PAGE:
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Business Observer Friday, Feb. 19, 2016 4 years ago

Chill out

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Egg incubators, small refrigerators, whatever. Scott Baker says selling consumer products requires a different way of thinking.
by: Steven Benna Staff Writer

Making it as an entrepreneur doesn't necessarily require starting from scratch.

Scott Baker and his family understand that and have learned how to capitalize on an existing product. Their focus is taking something and making it better. “It's important to reinvent, not duplicate,” Baker says.

Scott Baker's son, Christopher, came up with their first product, the ReptiPro 5000, about seven years ago. The product is an egg incubator that automatically turns an egg every four hours until it hatches. The ReptiPro does more than $100,000 in sales per month, Scott Baker says.

The family's latest product, the GoFridge, launched last summer. It's a portable refrigerator that can be plugged into a car or a wall outlet. Unlike a standard cooler or mini-fridge, the GoFridge has the ability to chill or heat up to 140 degrees, Baker says.

But the key in launching a successful product, says Baker, goes far beyond simply having a good idea. “It's not only about inventing products,” Baker says. “It's about being able to market it.”

Baker's approach there is to delve deep into market possibilities before anything else. “Sell it first, then make it,” he says. “If you can't sell a make believe product, you won't be able to sell a real one.”

Baker suggests that before you take a product into mass production and marketing stages, you create a few prototypes and pay an entity — such as Amazon or eBay — to sell it for you. If someone tries to buy it and the prototypes have sold out, an “out of stock” just pops up.

Baker acknowledges that the sell-first, make second approach could be more costly, but he says it will be a less significant loss than mass-producing a product that doesn't sell.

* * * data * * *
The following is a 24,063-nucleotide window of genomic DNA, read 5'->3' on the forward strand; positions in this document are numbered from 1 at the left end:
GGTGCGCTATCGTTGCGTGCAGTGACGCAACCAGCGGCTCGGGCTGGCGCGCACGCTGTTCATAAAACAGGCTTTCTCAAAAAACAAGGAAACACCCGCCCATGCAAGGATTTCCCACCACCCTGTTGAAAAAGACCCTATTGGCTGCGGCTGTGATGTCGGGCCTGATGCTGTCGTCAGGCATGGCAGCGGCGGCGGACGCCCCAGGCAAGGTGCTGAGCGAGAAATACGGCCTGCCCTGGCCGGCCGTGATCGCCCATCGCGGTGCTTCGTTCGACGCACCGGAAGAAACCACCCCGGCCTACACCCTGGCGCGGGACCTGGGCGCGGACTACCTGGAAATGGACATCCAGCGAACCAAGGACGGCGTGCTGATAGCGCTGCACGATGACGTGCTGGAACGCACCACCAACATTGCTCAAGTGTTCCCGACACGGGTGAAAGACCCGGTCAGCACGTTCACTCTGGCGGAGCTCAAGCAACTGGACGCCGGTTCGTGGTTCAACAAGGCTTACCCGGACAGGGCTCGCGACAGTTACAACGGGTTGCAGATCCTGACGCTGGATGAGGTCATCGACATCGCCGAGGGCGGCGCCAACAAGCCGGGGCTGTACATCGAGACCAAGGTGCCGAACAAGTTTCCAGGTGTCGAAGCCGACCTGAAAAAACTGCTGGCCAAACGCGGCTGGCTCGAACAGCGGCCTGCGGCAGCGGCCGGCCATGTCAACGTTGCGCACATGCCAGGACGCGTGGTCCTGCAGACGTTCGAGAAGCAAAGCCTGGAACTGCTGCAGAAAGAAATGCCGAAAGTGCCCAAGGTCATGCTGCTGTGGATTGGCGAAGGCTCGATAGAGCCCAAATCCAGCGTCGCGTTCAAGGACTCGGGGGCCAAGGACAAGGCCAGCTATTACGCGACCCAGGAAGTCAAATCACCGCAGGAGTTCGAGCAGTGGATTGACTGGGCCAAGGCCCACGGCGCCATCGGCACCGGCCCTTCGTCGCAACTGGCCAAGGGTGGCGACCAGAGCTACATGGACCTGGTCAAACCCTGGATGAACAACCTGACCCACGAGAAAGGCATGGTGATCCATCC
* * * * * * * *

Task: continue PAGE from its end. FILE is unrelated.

The strategy has advantages, too. “It allows you to test the demand at different price points,” Baker says. “Then you can get customer feedback and make improvements.”

GoFridge started with 50 models for the first testing round. In the second round, 100 were produced, and “they flew off the shelf,” Baker says.

Next, Baker determined a reasonable price point and it was time to mass market and seek investors. “At that point, you can get everybody from Shark Tank to Kickstarter campaigns to help you because you've got a proven product and business model,” Baker says.

The GoFridge is now available for purchase for $99 on its website, GoFridge.net, and through online marketplaces such as Amazon and eBay.

The president of St. Petersburg-based Internet marketing agency Mark My Words Media, Baker says being able to adjust to market shifts on the fly is another integral lesson he's learned in consumer product retail. For example, the target customer for the GoFridge is not what Baker expected. “The idea was that it would serve cooler uses,” Baker says. Despite its portable features, light weight and ability to hold temperature, “that's not the case.”

Instead, he notices uses more fitting with those of a mini-fridge, such as in bedrooms, garages and college dorms. A big surprise has been video-gamers, he says, who “put diapers on so they don't have to walk away.”

GoFridge has big plans for the future. It's in talks with St. Petersburg-based online and TV retailer Home Shopping Network, to sell there. The company also seeks a licensing agreement with the National Football League, which would allow it to place skins of team logos on a GoFridge. The goal is to have a licensing partner for team decals by the 2016 season.

What can fit inside of a GoFridge
-24 cans
-12 water or beer bottles
-9 wine bottles
-4 two-liter soda bottles
-45 juice boxes
-28 sandwiches
-4 pineapples
-4,896 jellybeans
-2 baby penguins

Follow Steven Benna on Twitter @steve_benna

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